Finally, monitoring, auditing, and reporting services separate cloud-based services from typical web or on-premises software/hardware-based products. The ability to create AI-generated reports on each user’s status, what they access, their login history, their password length/complexity, and quickly view and edit their roles and authentication procedures are all true gifts for organizations of any size. In my organization, I use weekly, monthly, and quarterly reports for all of our cloud-based services, which include Google’s G Suite, Zendesk, and 8×8. Additionally, I have web-based live graphs and data displaying around the office, showing the warehouse how many orders they have to ship and customer service the number of calls they have waiting. For managers, they have custom displays of a wide variety of useful metrics.
Cloud technology truly is remarkable for organizations, regardless of their size or their products or services; this, however, isn’t always the case. For organizations dealing with highly-sensitive material, the process of identity and access management becomes quite hectic, requiring industry-specific rules and regulations, which sometimes aren’t suited for a cloud-based environment. For example, while the Cloud’s security can be excellent, for a hospital dealing with patient information, it might be better suited for an on-premises system that they can ensure follows state and government regulations. Although having a backup of specific data in the Cloud is always recommended, as long as it follows all of the above’s identity and access policies, laws, and best practices.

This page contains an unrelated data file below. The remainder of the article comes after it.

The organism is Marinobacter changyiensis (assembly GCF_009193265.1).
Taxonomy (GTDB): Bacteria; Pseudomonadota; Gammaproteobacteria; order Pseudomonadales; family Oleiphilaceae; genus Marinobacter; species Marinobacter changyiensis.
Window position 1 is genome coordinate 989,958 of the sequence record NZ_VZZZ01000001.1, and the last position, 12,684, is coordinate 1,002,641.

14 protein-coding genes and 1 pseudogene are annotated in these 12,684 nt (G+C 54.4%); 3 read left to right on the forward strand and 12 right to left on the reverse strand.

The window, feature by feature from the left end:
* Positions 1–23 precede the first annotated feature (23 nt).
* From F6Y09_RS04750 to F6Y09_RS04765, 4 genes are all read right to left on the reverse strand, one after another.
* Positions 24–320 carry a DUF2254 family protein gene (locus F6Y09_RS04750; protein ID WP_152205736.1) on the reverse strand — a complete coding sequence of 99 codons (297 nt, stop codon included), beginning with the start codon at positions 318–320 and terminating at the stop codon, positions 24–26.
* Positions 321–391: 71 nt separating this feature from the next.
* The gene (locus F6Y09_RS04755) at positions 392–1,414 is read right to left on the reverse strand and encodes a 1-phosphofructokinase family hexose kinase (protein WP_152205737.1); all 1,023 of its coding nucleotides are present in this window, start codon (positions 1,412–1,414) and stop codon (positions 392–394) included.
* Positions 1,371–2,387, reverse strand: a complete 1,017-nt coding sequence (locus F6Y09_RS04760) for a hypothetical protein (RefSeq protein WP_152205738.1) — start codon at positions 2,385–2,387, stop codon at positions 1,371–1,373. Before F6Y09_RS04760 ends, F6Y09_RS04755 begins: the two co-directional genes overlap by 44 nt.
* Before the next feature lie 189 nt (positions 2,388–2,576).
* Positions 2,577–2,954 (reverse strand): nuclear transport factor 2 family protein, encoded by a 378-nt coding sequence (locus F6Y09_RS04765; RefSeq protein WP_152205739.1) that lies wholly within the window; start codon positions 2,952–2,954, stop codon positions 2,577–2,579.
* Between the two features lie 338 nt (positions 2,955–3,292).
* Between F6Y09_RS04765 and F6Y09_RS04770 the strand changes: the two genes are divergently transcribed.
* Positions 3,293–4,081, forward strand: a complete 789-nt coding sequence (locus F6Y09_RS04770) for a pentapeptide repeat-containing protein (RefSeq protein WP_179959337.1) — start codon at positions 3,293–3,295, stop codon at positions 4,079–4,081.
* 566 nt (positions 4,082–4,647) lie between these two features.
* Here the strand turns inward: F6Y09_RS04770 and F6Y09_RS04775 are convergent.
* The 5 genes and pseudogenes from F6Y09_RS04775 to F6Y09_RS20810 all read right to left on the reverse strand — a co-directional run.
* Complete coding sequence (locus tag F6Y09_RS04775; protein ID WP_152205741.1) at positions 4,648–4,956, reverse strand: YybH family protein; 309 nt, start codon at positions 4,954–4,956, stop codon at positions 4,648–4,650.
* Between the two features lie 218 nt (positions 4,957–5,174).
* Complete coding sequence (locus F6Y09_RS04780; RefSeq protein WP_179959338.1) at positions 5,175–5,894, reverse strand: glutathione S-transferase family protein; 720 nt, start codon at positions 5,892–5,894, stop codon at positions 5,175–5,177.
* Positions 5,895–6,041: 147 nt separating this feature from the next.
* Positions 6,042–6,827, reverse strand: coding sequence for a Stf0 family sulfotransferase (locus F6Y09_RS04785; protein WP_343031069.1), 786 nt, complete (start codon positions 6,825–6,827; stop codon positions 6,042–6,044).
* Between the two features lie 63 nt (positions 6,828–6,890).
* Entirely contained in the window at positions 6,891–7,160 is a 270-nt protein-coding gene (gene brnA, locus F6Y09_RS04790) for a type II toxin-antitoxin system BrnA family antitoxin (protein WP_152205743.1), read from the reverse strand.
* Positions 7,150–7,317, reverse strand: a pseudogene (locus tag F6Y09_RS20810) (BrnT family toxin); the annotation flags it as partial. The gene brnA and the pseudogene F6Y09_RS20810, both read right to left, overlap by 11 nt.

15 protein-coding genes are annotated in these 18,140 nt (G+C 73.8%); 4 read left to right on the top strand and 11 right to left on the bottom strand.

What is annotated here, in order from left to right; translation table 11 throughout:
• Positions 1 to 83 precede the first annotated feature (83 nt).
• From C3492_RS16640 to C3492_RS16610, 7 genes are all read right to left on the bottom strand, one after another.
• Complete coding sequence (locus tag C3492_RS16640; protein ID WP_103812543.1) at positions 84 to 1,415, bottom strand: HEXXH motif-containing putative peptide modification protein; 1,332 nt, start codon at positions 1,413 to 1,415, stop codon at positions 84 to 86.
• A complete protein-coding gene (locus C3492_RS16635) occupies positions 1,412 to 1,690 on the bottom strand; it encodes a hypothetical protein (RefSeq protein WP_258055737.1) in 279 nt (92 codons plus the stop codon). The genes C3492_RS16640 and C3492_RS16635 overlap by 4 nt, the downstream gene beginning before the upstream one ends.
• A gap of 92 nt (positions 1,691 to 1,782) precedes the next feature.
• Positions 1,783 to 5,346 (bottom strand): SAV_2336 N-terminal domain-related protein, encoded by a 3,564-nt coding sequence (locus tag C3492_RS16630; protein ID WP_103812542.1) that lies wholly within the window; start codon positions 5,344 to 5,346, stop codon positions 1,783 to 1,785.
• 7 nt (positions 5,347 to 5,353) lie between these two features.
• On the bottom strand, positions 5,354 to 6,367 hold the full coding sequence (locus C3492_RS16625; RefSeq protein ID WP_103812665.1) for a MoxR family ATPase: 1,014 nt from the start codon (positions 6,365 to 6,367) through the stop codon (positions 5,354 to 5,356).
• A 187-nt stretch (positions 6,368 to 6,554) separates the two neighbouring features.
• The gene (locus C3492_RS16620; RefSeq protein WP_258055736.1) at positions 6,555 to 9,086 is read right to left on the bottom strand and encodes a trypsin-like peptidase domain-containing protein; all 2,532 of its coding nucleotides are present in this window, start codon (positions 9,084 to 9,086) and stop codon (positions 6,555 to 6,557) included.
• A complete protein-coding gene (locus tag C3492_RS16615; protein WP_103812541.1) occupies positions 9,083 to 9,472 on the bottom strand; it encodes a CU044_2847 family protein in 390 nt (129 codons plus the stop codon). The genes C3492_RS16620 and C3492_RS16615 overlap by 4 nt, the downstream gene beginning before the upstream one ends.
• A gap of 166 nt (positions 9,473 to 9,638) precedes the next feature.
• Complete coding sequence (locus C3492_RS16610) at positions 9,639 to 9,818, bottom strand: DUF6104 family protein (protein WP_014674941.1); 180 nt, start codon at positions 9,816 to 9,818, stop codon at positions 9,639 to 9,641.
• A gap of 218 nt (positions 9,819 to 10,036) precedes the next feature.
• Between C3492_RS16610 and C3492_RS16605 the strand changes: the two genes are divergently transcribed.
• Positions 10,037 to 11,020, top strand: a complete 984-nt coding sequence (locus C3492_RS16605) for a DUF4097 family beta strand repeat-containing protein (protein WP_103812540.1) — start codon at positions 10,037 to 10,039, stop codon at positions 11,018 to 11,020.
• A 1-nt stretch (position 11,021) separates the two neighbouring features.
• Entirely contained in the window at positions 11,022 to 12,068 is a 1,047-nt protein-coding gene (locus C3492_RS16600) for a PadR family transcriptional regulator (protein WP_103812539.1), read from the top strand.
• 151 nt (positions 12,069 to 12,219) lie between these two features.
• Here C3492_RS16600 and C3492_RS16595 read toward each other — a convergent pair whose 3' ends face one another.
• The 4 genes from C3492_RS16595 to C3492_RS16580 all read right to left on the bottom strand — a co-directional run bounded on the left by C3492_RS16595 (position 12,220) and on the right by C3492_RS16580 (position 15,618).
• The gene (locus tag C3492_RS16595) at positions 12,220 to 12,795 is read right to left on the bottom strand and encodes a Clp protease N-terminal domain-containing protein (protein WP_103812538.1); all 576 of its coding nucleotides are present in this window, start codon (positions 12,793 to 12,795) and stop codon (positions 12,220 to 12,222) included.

WML Cloud. (2010, November 28). Identity and Access Management: IAM Architecture and Practice. Retrieved October 5, 2020, from http://mscerts.wmlcloud.com/programming/identity%20and%20access%20management%20%20%20iam%20architecture%20and%20practice.aspx.
Martin, J.; Waters, J. (2018, October 09). What is IAM? Identity and access management explained. Retrieved October 05, 2020, from https://www.csoonline.com/article/2120384/what-is-iam-identity-and-access-management-explained.html
FIDO Alliance. (2020, September 30). Download Specifications. Retrieved October 05, 2020, from https://fidoalliance.org/specifications/download/.